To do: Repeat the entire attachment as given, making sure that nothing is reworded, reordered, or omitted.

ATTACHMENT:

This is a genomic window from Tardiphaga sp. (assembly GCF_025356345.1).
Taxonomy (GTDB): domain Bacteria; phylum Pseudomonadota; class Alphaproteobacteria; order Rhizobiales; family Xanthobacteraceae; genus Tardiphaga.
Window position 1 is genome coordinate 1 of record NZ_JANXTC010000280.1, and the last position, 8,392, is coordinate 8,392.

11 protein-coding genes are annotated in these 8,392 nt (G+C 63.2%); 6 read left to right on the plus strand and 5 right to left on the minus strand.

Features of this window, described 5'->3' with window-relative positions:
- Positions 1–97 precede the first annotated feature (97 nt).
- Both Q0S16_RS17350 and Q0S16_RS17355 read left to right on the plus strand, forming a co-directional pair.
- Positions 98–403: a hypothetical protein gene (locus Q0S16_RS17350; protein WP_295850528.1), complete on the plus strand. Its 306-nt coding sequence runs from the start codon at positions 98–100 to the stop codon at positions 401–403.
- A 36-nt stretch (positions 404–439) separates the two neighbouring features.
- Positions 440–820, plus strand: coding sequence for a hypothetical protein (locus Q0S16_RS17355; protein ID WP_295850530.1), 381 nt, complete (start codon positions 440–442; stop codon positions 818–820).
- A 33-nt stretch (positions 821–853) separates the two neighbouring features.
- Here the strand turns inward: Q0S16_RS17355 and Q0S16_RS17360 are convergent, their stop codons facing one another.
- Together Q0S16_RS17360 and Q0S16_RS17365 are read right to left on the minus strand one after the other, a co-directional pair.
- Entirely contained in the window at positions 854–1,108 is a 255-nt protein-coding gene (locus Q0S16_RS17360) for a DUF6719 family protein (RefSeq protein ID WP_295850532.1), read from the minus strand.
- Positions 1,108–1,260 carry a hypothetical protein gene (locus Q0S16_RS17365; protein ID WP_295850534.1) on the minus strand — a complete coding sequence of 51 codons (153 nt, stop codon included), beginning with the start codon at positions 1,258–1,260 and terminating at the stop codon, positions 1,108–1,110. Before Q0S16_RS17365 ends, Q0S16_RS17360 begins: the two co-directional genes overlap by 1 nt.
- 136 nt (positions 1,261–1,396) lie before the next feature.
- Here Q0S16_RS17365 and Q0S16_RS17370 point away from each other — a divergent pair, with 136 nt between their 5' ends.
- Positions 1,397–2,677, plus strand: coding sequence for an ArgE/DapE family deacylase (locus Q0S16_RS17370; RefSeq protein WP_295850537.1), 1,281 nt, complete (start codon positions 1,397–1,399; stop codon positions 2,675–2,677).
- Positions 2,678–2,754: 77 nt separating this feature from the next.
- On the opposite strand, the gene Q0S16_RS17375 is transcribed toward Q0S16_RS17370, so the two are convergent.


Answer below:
This is a genomic window from Tardiphaga sp. (assembly GCF_025356345.1).
Taxonomy (GTDB): domain Bacteria; phylum Pseudomonadota; class Alphaproteobacteria; order Rhizobiales; family Xanthobacteraceae; genus Tardiphaga.
Window position 1 is genome coordinate 1 of record NZ_JANXTC010000280.1, and the last position, 8,392, is coordinate 8,392.

11 protein-coding genes are annotated in these 8,392 nt (G+C 63.2%); 6 read left to right on the plus strand and 5 right to left on the minus strand.

Features of this window, described 5'->3' with window-relative positions:
- Positions 1–97 precede the first annotated feature (97 nt).
- Both Q0S16_RS17350 and Q0S16_RS17355 read left to right on the plus strand, forming a co-directional pair.
- Positions 98–403: a hypothetical protein gene (locus Q0S16_RS17350; protein WP_295850528.1), complete on the plus strand. Its 306-nt coding sequence runs from the start codon at positions 98–100 to the stop codon at positions 401–403.
- A 36-nt stretch (positions 404–439) separates the two neighbouring features.
- Positions 440–820, plus strand: coding sequence for a hypothetical protein (locus Q0S16_RS17355; protein ID WP_295850530.1), 381 nt, complete (start codon positions 440–442; stop codon positions 818–820).
- A 33-nt stretch (positions 821–853) separates the two neighbouring features.
- Here the strand turns inward: Q0S16_RS17355 and Q0S16_RS17360 are convergent, their stop codons facing one another.
- Together Q0S16_RS17360 and Q0S16_RS17365 are read right to left on the minus strand one after the other, a co-directional pair.
- Entirely contained in the window at positions 854–1,108 is a 255-nt protein-coding gene (locus Q0S16_RS17360) for a DUF6719 family protein (RefSeq protein ID WP_295850532.1), read from the minus strand.
- Positions 1,108–1,260 carry a hypothetical protein gene (locus Q0S16_RS17365; protein ID WP_295850534.1) on the minus strand — a complete coding sequence of 51 codons (153 nt, stop codon included), beginning with the start codon at positions 1,258–1,260 and terminating at the stop codon, positions 1,108–1,110. Before Q0S16_RS17365 ends, Q0S16_RS17360 begins: the two co-directional genes overlap by 1 nt.
- 136 nt (positions 1,261–1,396) lie before the next feature.
- Here Q0S16_RS17365 and Q0S16_RS17370 point away from each other — a divergent pair, with 136 nt between their 5' ends.
- Positions 1,397–2,677, plus strand: coding sequence for an ArgE/DapE family deacylase (locus Q0S16_RS17370; RefSeq protein WP_295850537.1), 1,281 nt, complete (start codon positions 1,397–1,399; stop codon positions 2,675–2,677).
- Positions 2,678–2,754: 77 nt separating this feature from the next.
- On the opposite strand, the gene Q0S16_RS17375 is transcribed toward Q0S16_RS17370, so the two are convergent.